The so-called triangle comprises Faial, Pico and São Jorge. in 10 to 15 days or more you can visit and enjoy all three island, and best of all, you can do that without additional flights, because all three island are connected by ferry service all year round.
This tour can be done with a roundtrip from Lisbon to Faial, from here you can move between the three island using the ferry service from Atlantico Line (Faial-Pico 20 mins, Pico- São Jorge 1 hour and a half)
10 to 15 days: The Eastern Group + Terceira
The eastern group comprises São Miguel and Santa Maria, Terceira being part of the Central group but the frequency of flights between these three islands makes it a tour on its own to be made in 10 to 15 days. There are daily flights between the islands.
20 days: The Central Group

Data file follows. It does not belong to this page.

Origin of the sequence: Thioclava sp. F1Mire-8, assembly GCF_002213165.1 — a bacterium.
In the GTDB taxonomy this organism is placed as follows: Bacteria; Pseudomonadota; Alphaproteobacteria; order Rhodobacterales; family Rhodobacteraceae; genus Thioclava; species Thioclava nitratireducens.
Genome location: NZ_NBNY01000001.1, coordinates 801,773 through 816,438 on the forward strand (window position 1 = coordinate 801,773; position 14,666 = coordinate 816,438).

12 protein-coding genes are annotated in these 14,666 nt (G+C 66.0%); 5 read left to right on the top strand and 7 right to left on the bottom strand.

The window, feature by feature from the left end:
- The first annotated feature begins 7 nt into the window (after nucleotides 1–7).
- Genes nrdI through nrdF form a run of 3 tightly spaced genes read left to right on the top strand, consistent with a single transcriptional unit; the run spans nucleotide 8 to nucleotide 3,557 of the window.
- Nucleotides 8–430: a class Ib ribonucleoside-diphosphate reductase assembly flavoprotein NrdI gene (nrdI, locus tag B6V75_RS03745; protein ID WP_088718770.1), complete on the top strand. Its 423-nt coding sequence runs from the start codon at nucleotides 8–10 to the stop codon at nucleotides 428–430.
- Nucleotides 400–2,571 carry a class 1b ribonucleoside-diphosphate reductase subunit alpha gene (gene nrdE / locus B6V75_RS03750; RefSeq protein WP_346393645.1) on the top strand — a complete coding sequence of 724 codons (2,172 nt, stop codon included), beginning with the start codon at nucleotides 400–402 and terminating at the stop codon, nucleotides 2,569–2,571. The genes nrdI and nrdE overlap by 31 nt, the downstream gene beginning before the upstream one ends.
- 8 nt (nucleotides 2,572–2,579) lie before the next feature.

The “Central Group” is basically the “Triangle” with the addition of Terceira and Graciosa. During summer (from June to October) there are regular ferry services between all of them, giving you the chance to explore 5 islands in 20 days or more without additional flights. However the ferry that reaches Graciosa and Terceira (White Line) is operational two times a week (Monday and Friday) so the trip has to be carefully planned. If you miss a ferry, however, you will still have the option of doing a flight leg instead. Flights between the island are usually 60 to 80 euros one leg.
30 days or more: All nine Azores island hopping
Given every island has its own airport, albeit very small in some cases, it is quite possible to plan a tour of all the 9 islands, mixing flights and ferries (where and when possible). Due to the many transfers and logistic challenges, this tour will need at least a month (or more) to be feasible.
So what is the best Azores Island
It is probably impossible to answer, since every island has peculiarities and attractions that will leave you speechless, and culture and traditions very particular and different from each other. Anyway, for those of you who are already been in this paradisiac archipelago, we invite you to take the poll and tell us what is the best Azores island!